* Amgen, J&J likely may face pressure over kidney use
* Medicare agency's panel to meet March 24
* Some analysts see sales of anemia drugs slipping
(Adds Amgen comment)
By Susan Heavey
WASHINGTON, March 19 Closer government scrutiny
of controversial anemia drugs made by Amgen Inc (AMGN.O) and
Johnson & Johnson (JNJ.N) is likely to reopen debate on how
much the drugs should be used and could further depress sales.
Next week, the Centers for Medicare & Medicaid Services
(CMS) plans to seek advice from a panel of outside experts over
use of the blockbuster drugs in patients with chronic kidney
disease, given concerns over possible heart dangers.
The drugs, known as erythropoiesis-stimulating agents
(ESAs), have already weathered recent warnings and restrictions
over their use in cancer patients that have caused doctors to
lower doses and sales to slump.
On Wednesday, the agency will ask its panelists how
confident they are that current data supports use of the drugs
-- Johnson & Johnson's Procrit and Amgen's Aranesp and Epogen
-- in a smaller group of patients with all stages of kidney
CMS, which insures more than 45 million elderly, disabled
and poor Americans, currently has no formal reimbursement
policy for such use, leaving it to vary region by region.
Analyst Joshua Schimmer, managing director of biotechnology
research at Leerink Swann, said CMS is ultimately likely to
push for less use of the drugs nationwide.
"It's probably going to clip sales to some extent," said
Schimmer, who estimates sales could dip 15 percent to 20
percent. "At the end of the day, we're all expecting it."
ESAs have come under scrutiny in recent years after studies
emerged showing high doses could lead to heart complications or
even death. While dosing has been affected, the costly drugs
are still widely used.
The drugs -- synthetic versions of the hormone
erythropoietin -- aim to boost red blood cells hampered by
anemia in patients who have kidney disease or are undergoing
chemotherapy, giving them more energy and reducing weakness.
CMS officials declined to talk ahead of the meeting. But in
an agency notice announcing Wednesday's meeting, CMS noted that
ESA use has greatly expanded since the drugs were introduced in
1989 for patients at risk for blood transfusions.
Today, more than 95 percent of kidney patients undergoing
dialysis are prescribed the injectable drugs. "It is unclear
how many" receive them before dialysis, it wrote.
Duke University medical professor Lynda Szczech said before
ESAs were introduced, anemia patients given blood transfusions
suffered iron overload that could trigger heart disease.
"It went from the dark ages to the renaissance when (they)
came on board," said Szczech, president-elect of the
corporate-funded patient group the National Kidney Foundation,
who has also served as a consultant for Amgen, among others.
But now there are concerns that the pendulum might have
swung too far and that too much use could pose other risks.
CMS has already taken action to change the way it pays for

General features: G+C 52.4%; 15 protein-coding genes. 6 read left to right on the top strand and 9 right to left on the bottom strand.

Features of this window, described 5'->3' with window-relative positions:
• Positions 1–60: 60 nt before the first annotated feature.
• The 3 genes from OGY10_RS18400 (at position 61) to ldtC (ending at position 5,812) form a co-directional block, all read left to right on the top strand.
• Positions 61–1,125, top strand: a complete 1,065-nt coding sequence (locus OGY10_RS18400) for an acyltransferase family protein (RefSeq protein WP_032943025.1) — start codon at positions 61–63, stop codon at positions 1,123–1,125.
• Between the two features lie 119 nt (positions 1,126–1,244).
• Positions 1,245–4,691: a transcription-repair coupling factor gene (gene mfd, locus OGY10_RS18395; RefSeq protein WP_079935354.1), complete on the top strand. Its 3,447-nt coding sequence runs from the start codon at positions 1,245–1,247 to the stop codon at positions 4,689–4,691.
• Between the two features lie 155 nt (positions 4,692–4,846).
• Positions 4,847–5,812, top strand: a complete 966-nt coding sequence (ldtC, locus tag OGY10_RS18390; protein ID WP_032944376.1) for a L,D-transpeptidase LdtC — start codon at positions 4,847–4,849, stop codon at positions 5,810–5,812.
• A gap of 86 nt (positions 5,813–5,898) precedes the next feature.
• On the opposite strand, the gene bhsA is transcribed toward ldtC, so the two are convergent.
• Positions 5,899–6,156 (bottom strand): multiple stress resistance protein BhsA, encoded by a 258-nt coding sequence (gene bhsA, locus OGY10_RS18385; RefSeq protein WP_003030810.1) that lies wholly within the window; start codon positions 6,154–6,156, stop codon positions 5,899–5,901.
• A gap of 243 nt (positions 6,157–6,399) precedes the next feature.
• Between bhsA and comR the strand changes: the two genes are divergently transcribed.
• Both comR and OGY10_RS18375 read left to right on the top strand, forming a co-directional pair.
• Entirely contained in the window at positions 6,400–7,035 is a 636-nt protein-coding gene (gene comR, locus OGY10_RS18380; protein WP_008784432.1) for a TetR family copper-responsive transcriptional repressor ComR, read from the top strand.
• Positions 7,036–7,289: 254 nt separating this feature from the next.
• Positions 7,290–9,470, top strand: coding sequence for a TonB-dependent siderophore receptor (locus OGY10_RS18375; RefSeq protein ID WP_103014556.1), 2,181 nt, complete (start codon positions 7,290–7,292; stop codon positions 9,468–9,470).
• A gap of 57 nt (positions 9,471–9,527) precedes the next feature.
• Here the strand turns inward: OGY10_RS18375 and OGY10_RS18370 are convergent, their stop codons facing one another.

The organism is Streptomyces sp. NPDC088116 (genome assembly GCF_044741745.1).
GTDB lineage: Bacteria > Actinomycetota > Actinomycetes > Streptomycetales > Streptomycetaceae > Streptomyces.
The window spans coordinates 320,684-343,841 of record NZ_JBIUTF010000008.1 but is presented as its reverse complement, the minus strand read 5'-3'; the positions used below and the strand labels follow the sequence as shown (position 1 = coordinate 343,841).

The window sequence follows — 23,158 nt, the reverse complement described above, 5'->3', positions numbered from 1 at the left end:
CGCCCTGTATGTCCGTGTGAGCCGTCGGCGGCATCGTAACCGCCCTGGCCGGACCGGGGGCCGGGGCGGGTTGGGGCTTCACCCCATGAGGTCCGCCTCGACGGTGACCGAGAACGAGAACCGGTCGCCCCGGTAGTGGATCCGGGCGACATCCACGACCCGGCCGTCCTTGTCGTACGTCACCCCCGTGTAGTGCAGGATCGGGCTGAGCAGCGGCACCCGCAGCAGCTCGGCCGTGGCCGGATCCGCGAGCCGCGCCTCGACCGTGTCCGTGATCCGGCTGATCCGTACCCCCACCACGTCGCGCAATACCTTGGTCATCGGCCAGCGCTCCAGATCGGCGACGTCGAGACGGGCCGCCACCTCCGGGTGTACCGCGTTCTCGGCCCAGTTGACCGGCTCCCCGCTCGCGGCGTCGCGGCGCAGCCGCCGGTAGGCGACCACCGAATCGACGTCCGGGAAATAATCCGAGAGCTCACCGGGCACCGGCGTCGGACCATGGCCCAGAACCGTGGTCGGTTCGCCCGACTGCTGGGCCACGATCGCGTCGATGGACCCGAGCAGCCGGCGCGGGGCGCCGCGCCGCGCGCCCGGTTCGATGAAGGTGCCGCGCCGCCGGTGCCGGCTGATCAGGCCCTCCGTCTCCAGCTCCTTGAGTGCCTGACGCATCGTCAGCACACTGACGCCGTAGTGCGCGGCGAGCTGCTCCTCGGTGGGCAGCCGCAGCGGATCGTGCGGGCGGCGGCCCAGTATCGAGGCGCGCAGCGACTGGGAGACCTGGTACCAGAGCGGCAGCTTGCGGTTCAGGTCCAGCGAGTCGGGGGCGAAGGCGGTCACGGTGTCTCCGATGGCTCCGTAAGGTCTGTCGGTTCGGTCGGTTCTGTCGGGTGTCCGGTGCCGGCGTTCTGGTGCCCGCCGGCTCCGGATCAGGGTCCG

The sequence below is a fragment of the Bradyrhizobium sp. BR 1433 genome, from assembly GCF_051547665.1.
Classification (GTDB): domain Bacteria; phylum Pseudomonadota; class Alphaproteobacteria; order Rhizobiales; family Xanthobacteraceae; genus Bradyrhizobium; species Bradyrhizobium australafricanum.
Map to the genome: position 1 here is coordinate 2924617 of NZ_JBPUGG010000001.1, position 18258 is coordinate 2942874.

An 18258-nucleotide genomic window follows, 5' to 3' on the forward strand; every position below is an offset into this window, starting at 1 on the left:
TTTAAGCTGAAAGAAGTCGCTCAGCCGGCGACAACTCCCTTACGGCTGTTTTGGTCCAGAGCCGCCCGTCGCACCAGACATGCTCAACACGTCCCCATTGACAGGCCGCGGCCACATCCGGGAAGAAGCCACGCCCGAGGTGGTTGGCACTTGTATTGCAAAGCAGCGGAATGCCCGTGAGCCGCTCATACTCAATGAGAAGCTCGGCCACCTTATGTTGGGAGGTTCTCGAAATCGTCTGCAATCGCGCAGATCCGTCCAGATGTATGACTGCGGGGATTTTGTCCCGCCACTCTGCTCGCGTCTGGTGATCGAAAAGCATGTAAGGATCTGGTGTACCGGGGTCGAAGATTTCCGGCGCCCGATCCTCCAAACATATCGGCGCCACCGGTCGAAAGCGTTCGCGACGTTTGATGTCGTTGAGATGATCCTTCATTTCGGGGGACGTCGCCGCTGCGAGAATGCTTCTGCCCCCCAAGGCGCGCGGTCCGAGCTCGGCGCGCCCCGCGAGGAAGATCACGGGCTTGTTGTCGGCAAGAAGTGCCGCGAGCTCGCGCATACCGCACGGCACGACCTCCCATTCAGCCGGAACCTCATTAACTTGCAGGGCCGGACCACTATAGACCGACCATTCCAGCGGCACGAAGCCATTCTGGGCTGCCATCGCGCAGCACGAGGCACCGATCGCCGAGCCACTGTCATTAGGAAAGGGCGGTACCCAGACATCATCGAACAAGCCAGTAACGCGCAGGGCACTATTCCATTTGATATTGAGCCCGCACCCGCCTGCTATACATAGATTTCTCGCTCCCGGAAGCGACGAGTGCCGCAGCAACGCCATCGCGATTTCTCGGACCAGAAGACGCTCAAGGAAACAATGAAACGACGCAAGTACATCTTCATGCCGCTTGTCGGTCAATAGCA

ESAs in kidney patients already undergoing dialysis, calling
for doctors to receive one "bundled" payment for each patient's
care rather than paying for each drug separately.
While aimed at saving money, the move is also directed at
giving doctors an incentive to use safer amounts of the drugs.
Officials at the Food and Drug Administration, which
oversees the medicines themselves, also plan to hold a separate
meeting on ESA use in kidney disease later this year.
Trials -- either voluntary by the companies or mandated by
U.S. regulators -- are needed to find "the sweet spot" for
dosing and treating different types of patients, Szczech said.
Wall Street has already factored in much of the regulatory
pressure on ESAs, and their use in kidney patients is dwarfed
by that in cancer patients.
Still, potential remains for shares to fall further --
particularly for Amgen -- as Medicare and the FDA take a
closer look, according to some analysts.
ESAs are a core franchise for Amgen, bringing in $2.7
billion in worldwide Aranesp sales and $2.6 billion in U.S.
sales of Epogen in 2009.
Any change in use weighs less on Johnson & Johnson, a
diversified healthcare company that sells a wide variety of
other health products. It had $2.25 billion in global anemia
drug sales in 2009.
Most of the data expected to be presented at the government
meetings has already been made public, and both companies plan
to make public comments at the CMS meeting backing continued
use of their ESAs.
"We can demonstrate that the drug is effective in raising
hemoglobin levels and is safe," said Marsha Wolfson, senior
medical director at Johnson & Johnson's Centocor Ortho Biotech
Amgen said it appreciated CMS' review of the evidence and
it expected the upcoming FDA meeting to "provide important
insight that will inform decisions about coverage and
CMS has not officially said whether the agency is weighing
a formal nationwide coverage decision, and FDA has yet to
announce details for its public meeting. But both agencies will
have to weigh the drugs' risks with testimony that the drugs
help patients feel better and more energetic.
"CMS is going to be in a really difficult position to
impose rules that can be applied across the board when it's not
everybody that feels the benefits," Szczech said.
(Reporting by Susan Heavey; additional reporting by Deena
Beasley; Editing by Gerald E. McCormick and Steve Orlofsky)